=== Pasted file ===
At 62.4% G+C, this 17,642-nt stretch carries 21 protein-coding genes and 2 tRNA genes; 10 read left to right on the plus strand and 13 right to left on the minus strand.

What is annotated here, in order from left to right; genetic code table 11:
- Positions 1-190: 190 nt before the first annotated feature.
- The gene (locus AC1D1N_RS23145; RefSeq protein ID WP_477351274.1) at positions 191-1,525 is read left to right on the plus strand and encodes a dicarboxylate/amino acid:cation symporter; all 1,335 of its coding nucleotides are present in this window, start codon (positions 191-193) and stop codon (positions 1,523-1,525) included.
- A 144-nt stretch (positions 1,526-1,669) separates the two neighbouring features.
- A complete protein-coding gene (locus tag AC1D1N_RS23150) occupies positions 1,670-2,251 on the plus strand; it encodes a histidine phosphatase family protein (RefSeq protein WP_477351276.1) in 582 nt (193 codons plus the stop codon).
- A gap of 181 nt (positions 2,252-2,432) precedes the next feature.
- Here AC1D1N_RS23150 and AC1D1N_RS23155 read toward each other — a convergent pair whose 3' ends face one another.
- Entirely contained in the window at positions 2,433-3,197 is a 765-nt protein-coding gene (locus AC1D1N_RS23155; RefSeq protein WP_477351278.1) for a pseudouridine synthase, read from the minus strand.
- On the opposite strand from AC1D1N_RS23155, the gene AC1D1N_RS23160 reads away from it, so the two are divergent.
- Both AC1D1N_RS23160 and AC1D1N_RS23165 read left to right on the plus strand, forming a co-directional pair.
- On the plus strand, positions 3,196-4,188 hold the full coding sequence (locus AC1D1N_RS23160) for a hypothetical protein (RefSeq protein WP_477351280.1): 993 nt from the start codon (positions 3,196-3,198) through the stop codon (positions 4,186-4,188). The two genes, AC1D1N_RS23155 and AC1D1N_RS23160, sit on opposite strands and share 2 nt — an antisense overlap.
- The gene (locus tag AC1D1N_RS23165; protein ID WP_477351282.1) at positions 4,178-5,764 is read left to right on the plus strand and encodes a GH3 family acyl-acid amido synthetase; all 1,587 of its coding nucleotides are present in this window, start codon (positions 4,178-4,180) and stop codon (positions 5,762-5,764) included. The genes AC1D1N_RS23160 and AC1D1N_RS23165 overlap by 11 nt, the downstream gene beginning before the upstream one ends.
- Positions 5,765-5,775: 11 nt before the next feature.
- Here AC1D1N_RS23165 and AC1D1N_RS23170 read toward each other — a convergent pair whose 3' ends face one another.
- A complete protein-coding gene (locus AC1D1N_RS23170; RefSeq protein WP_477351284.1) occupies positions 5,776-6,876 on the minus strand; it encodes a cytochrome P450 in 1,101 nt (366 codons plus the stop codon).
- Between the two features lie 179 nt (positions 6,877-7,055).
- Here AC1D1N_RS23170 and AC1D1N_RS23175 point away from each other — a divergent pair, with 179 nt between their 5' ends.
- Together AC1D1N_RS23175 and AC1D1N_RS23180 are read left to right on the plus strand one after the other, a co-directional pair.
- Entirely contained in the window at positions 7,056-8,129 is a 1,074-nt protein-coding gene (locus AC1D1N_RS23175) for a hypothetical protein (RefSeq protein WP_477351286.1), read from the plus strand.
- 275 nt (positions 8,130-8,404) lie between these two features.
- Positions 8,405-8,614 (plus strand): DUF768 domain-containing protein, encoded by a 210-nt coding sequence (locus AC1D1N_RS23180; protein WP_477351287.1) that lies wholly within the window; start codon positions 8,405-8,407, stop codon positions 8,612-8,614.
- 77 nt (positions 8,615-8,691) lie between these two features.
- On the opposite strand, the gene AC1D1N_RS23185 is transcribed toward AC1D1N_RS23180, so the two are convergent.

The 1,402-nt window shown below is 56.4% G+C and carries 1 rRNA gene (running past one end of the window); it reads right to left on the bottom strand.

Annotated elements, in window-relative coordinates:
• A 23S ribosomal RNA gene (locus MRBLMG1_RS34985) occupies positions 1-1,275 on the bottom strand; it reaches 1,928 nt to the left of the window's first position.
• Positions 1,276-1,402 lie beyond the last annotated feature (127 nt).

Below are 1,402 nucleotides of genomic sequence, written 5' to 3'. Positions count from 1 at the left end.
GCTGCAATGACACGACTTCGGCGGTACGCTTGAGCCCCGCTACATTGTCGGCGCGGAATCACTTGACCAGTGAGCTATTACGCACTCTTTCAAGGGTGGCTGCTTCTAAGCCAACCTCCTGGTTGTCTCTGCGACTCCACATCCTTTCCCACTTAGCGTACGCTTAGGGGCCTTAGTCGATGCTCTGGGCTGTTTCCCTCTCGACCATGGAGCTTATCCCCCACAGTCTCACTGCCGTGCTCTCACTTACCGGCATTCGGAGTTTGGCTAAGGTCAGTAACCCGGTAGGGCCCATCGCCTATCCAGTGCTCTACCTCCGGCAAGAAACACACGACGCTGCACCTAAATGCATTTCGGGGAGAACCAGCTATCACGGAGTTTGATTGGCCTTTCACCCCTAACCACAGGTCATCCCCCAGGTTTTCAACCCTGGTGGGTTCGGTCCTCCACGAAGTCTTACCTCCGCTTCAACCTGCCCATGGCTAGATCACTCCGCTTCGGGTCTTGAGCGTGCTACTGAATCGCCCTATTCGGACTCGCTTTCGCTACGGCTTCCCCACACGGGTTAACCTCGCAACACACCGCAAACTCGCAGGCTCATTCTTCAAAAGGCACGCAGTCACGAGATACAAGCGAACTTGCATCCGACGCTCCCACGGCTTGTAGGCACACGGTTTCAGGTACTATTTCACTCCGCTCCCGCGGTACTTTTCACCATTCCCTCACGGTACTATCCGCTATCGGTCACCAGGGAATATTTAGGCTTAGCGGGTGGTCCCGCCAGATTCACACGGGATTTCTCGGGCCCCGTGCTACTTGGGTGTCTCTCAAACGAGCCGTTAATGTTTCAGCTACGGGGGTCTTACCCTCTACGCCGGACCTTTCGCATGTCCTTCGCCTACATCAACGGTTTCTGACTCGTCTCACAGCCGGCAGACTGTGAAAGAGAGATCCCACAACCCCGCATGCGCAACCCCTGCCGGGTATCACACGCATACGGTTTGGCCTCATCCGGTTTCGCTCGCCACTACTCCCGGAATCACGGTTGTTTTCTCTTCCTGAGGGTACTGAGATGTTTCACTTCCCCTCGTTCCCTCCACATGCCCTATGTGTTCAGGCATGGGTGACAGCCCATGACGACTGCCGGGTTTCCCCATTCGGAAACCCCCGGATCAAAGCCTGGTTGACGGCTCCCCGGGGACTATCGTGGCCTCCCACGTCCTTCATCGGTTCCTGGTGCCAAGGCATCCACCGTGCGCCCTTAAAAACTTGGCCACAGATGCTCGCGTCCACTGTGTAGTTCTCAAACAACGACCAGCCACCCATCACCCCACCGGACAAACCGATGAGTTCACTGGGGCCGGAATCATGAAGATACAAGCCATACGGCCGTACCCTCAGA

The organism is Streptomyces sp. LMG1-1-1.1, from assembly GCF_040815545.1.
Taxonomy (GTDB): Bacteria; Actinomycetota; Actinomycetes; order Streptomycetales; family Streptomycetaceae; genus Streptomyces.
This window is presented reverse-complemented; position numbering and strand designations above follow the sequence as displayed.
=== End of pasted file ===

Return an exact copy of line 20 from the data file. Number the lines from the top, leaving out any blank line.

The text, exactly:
- Entirely contained in the window at positions 7,056-8,129 is a 1,074-nt protein-coding gene (locus AC1D1N_RS23175) for a hypothetical protein (RefSeq protein WP_477351286.1), read from the plus strand.